We analysed data from the first three sweeps of the Millennium Cohort Study – a nationally representative survey that follows the lives of children born in 2000-01.
The EYFSP captures the ‘Early Learning Goals’ as a set of 13 assessment scales including, for example, disposition and attitudes, emotional development, reading, writing and knowledge and understanding about the world. The Department for Education defines a Good Level of Achievement as a score of ≥78 points in the total EYFSP score (which ranges from 0-117) but this must include a score of ≥6 in each individual scale under Personal, social and emotional development and Communication, language and literacy (for more detail see the EYFSP handbook).
Families whose equivalised income was 60% below the UK median, before housing costs, were defined as being poverty (Ketende & Joshi, 2008).
Norman H, Elliot M, Fagan C. 2014. Which fathers are the most involved in taking care of their toddlers in the UK? An investigation of the predictors of paternal involvement. Community, Work & Family. 17(2), pp. 163-180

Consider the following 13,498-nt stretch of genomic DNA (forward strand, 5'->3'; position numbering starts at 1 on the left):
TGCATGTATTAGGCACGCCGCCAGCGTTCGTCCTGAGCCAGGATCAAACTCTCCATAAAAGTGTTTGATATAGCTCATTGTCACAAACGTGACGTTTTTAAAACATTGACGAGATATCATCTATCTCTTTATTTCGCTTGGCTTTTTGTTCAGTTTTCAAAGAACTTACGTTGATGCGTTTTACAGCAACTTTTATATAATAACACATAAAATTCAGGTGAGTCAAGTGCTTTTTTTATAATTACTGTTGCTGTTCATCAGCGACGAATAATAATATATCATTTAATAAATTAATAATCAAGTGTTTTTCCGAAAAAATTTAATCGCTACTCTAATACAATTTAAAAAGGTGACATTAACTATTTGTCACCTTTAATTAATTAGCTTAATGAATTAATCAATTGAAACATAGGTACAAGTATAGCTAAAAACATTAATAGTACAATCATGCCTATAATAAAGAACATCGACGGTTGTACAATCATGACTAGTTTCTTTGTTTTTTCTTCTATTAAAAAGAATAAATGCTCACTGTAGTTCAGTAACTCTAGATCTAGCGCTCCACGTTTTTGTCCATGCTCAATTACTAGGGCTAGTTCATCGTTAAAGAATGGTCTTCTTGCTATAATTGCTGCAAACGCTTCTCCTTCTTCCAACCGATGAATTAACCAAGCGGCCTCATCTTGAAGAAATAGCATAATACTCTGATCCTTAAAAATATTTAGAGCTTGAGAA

Fagan C, Norman H. 2016. Which Fathers Are Involved in Caring for Pre-school Age Children in the United Kingdom? A Longitudinal Analysis of the Influence of Work Hours in Employment on Shared Childcare Arrangements in Couple Households. In: Ruspini E; Crespi I (eds.) Balancing Work and Family in a Changing Society: The Fathers’ Perspective. Global Masculinities. Palgrave Macmillan, pp. 83-98
We ran a series of online discussion events (‘PIECE Talks’) with parents and education practitioners in May 2022. These focused on understanding how fathers support their children’s learning, the help fathers want and receive, and any challenges.
We know, from existing research, that parents’ early childcare involvement is important for children’s development – but much of this evidence is based on research conducted with mothers or parents more generally. We know less about whether and how fathers’ impact on their children’s development – even though fathers have an equally important role to play in the care of their children!
Who did we speak to?
We spoke to fathers who have at least one child under the age of 12, and who are from a diversity of backgrounds (including, but not limited to, biological/non-biological parents, those in two parent or single parent families, parents that live with their children full or part-time, or not at all).
We asked about what fathers do, what support (if any) schools, nurseries and other family services offer and whether there are particular challenges to fathers’ (and mothers’) involvement in their children’s care and learning.
We also spoke to teachers, heads and other school staff with a role in parental engagement, early years managers and staff, people from organisations and projects with an education focus and companies/ projects using technology to support parent-school relationships.
Why did we hold the PIECE Talks?